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I'm contemplating efficiency using a string as a key in a database table. I have an abstract class called Command in my application that has a command key hard coded into the derived class such as "CREATE_ADMIN_USER" or "DELETE_NEWS_POST".

There is some configuration I would like to store in a database such as which roles can execute those commands.

What would be more efficient:

CommandKey        | Role
--------------------------
CREATE_ADMIN_USER | GodUser
DELETE_NEWS_POST  | Admin
DELETE_NEWS_POST  | Editor

OR

ID| CommandKey
--------------------------
1 | CREATE_ADMIN_USER
2 | DELETE_NEWS_POST

ID | Role
--------------------------
1  | GodUser
2  | Admin
3  | Editor

CommandKeyID | RoleId
---------------------
1            | 1
2            | 2
2            | 3

In the case of the first one, the downfall is that you have to store more characters for the command key string. This could become a space problem if you have 1000's of commands and multiple roles for many of them.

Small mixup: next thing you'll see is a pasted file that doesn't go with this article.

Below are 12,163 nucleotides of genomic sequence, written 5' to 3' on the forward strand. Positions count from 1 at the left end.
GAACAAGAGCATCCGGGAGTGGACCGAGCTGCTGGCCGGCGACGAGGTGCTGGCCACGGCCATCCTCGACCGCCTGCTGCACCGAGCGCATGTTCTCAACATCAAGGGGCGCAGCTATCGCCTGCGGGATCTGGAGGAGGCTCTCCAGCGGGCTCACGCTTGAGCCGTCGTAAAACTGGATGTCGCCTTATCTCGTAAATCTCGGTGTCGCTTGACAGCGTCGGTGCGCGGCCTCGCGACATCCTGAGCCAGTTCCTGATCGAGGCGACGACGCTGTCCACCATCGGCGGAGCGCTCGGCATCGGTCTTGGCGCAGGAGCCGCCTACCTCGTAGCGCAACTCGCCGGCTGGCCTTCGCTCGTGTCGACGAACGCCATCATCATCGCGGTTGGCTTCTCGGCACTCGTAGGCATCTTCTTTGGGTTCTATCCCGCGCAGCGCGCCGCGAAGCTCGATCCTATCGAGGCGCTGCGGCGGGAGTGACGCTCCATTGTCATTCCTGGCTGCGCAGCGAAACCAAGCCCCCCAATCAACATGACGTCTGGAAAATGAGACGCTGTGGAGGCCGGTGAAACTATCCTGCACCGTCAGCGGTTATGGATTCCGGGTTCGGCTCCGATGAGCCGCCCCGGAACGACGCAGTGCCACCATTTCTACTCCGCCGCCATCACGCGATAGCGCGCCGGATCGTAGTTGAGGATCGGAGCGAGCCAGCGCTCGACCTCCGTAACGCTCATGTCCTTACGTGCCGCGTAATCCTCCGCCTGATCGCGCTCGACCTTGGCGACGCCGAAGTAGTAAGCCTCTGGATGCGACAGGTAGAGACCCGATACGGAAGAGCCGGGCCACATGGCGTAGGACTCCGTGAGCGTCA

The downfall of the second one is that you have to create the join between the 3 tables.

Which one would be preferable between the two (if there is actually a preferable way): use more space OR join 3 tables.

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In your second example, how do you plan to join those two tables? Another joining table? –  Wes Freeman Jan 20 '12 at 2:17
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1 Answer

up vote 1 down vote accepted

Joins on the primary key of a table are usually fairly cheap. So I would expect the second alternative to be more efficient in most DBMSs, but since you haven't specified what DBMS you're using, it's hard to give a definitive answer.

Also, I believe that the second alternative is far more commonly used, for whatever reason. And I can definitively say is that the second option will be far more manageable in the event that you decide to change the name of a role, or the string of a command key.

For all these reasons, I recommend the second option.

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Great answer thanks. –  Chris Paynter Jan 20 '12 at 3:54
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